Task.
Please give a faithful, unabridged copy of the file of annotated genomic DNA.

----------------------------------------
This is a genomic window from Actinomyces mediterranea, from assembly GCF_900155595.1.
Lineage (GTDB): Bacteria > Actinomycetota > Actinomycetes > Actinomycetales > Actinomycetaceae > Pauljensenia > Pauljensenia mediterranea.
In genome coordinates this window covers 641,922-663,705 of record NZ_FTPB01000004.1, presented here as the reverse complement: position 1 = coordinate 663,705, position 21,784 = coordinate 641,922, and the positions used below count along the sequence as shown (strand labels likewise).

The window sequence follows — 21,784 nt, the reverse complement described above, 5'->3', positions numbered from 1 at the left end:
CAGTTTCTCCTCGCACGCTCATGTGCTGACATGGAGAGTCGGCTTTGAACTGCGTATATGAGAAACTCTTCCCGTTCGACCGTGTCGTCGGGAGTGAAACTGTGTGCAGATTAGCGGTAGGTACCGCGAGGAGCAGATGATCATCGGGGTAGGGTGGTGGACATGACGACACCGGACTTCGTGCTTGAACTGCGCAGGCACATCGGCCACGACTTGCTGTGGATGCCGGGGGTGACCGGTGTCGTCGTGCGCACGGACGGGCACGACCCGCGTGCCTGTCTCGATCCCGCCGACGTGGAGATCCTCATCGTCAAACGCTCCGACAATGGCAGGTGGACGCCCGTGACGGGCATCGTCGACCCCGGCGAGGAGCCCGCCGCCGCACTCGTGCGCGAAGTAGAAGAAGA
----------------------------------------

This is a genomic window from Actinomyces mediterranea, from assembly GCF_900155595.1.
Lineage (GTDB): Bacteria > Actinomycetota > Actinomycetes > Actinomycetales > Actinomycetaceae > Pauljensenia > Pauljensenia mediterranea.
In genome coordinates this window covers 641,922-663,705 of record NZ_FTPB01000004.1, presented here as the reverse complement: position 1 = coordinate 663,705, position 21,784 = coordinate 641,922, and the positions used below count along the sequence as shown (strand labels likewise).

The window sequence follows — 21,784 nt, the reverse complement described above, 5'->3', positions numbered from 1 at the left end:
CAGTTTCTCCTCGCACGCTCATGTGCTGACATGGAGAGTCGGCTTTGAACTGCGTATATGAGAAACTCTTCCCGTTCGACCGTGTCGTCGGGAGTGAAACTGTGTGCAGATTAGCGGTAGGTACCGCGAGGAGCAGATGATCATCGGGGTAGGGTGGTGGACATGACGACACCGGACTTCGTGCTTGAACTGCGCAGGCACATCGGCCACGACTTGCTGTGGATGCCGGGGGTGACCGGTGTCGTCGTGCGCACGGACGGGCACGACCCGCGTGCCTGTCTCGATCCCGCCGACGTGGAGATCCTCATCGTCAAACGCTCCGACAATGGCAGGTGGACGCCCGTGACGGGCATCGTCGACCCCGGCGAGGAGCCCGCCGCCGCACTCGTGCGCGAAGTAGAAGAAGA